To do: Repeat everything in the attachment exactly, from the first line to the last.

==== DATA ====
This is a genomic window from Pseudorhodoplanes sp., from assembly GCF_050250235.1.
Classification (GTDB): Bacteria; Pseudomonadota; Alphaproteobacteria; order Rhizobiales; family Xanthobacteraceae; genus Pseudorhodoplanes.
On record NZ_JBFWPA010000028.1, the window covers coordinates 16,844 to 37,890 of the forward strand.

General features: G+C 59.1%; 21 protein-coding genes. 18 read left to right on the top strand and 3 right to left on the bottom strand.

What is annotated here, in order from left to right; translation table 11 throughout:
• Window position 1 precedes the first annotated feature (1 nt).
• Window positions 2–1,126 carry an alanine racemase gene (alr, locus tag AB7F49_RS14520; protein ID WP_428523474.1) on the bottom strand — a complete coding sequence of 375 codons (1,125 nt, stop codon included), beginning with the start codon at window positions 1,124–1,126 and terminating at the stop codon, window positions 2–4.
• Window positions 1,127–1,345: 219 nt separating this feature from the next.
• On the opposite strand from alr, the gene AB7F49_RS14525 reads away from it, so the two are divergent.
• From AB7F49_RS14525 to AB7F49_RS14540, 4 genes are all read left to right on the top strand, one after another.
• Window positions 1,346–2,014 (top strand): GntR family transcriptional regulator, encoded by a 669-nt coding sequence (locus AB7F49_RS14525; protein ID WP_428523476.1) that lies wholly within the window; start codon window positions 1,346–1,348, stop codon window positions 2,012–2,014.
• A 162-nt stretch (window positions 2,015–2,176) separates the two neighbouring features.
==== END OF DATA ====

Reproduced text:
This is a genomic window from Pseudorhodoplanes sp., from assembly GCF_050250235.1.
Classification (GTDB): Bacteria; Pseudomonadota; Alphaproteobacteria; order Rhizobiales; family Xanthobacteraceae; genus Pseudorhodoplanes.
On record NZ_JBFWPA010000028.1, the window covers coordinates 16,844 to 37,890 of the forward strand.

General features: G+C 59.1%; 21 protein-coding genes. 18 read left to right on the top strand and 3 right to left on the bottom strand.

What is annotated here, in order from left to right; translation table 11 throughout:
• Window position 1 precedes the first annotated feature (1 nt).
• Window positions 2–1,126 carry an alanine racemase gene (alr, locus tag AB7F49_RS14520; protein ID WP_428523474.1) on the bottom strand — a complete coding sequence of 375 codons (1,125 nt, stop codon included), beginning with the start codon at window positions 1,124–1,126 and terminating at the stop codon, window positions 2–4.
• Window positions 1,127–1,345: 219 nt separating this feature from the next.
• On the opposite strand from alr, the gene AB7F49_RS14525 reads away from it, so the two are divergent.
• From AB7F49_RS14525 to AB7F49_RS14540, 4 genes are all read left to right on the top strand, one after another.
• Window positions 1,346–2,014 (top strand): GntR family transcriptional regulator, encoded by a 669-nt coding sequence (locus AB7F49_RS14525; protein ID WP_428523476.1) that lies wholly within the window; start codon window positions 1,346–1,348, stop codon window positions 2,012–2,014.
• A 162-nt stretch (window positions 2,015–2,176) separates the two neighbouring features.